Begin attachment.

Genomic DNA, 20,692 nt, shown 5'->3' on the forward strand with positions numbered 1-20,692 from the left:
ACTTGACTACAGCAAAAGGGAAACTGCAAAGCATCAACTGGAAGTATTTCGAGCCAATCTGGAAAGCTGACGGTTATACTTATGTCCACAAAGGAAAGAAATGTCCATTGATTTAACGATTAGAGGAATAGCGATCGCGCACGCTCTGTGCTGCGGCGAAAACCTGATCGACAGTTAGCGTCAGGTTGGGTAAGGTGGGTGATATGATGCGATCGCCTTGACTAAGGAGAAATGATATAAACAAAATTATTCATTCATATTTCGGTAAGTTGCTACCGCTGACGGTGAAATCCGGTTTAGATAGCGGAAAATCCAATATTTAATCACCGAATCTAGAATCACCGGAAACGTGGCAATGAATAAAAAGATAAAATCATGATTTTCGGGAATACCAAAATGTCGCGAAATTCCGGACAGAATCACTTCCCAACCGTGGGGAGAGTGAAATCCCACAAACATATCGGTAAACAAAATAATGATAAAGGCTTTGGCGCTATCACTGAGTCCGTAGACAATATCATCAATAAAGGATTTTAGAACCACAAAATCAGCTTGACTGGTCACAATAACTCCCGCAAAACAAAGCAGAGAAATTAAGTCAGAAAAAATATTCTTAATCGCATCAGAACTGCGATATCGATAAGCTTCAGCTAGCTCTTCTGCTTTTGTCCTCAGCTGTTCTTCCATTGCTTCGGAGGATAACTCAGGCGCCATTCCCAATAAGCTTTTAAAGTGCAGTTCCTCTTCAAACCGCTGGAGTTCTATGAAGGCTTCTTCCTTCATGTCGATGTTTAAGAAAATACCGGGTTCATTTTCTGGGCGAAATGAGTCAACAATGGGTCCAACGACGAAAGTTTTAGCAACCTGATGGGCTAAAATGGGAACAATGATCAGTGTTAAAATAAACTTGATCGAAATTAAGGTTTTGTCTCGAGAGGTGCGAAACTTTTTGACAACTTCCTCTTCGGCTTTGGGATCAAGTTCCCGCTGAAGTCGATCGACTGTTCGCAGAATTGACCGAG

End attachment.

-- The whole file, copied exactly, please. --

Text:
Genomic DNA, 20,692 nt, shown 5'->3' on the forward strand with positions numbered 1-20,692 from the left:
ACTTGACTACAGCAAAAGGGAAACTGCAAAGCATCAACTGGAAGTATTTCGAGCCAATCTGGAAAGCTGACGGTTATACTTATGTCCACAAAGGAAAGAAATGTCCATTGATTTAACGATTAGAGGAATAGCGATCGCGCACGCTCTGTGCTGCGGCGAAAACCTGATCGACAGTTAGCGTCAGGTTGGGTAAGGTGGGTGATATGATGCGATCGCCTTGACTAAGGAGAAATGATATAAACAAAATTATTCATTCATATTTCGGTAAGTTGCTACCGCTGACGGTGAAATCCGGTTTAGATAGCGGAAAATCCAATATTTAATCACCGAATCTAGAATCACCGGAAACGTGGCAATGAATAAAAAGATAAAATCATGATTTTCGGGAATACCAAAATGTCGCGAAATTCCGGACAGAATCACTTCCCAACCGTGGGGAGAGTGAAATCCCACAAACATATCGGTAAACAAAATAATGATAAAGGCTTTGGCGCTATCACTGAGTCCGTAGACAATATCATCAATAAAGGATTTTAGAACCACAAAATCAGCTTGACTGGTCACAATAACTCCCGCAAAACAAAGCAGAGAAATTAAGTCAGAAAAAATATTCTTAATCGCATCAGAACTGCGATATCGATAAGCTTCAGCTAGCTCTTCTGCTTTTGTCCTCAGCTGTTCTTCCATTGCTTCGGAGGATAACTCAGGCGCCATTCCCAATAAGCTTTTAAAGTGCAGTTCCTCTTCAAACCGCTGGAGTTCTATGAAGGCTTCTTCCTTCATGTCGATGTTTAAGAAAATACCGGGTTCATTTTCTGGGCGAAATGAGTCAACAATGGGTCCAACGACGAAAGTTTTAGCAACCTGATGGGCTAAAATGGGAACAATGATCAGTGTTAAAATAAACTTGATCGAAATTAAGGTTTTGTCTCGAGAGGTGCGAAACTTTTTGACAACTTCCTCTTCGGCTTTGGGATCAAGTTCCCGCTGAAGTCGATCGACTGTTCGCAGAATTGACCGAG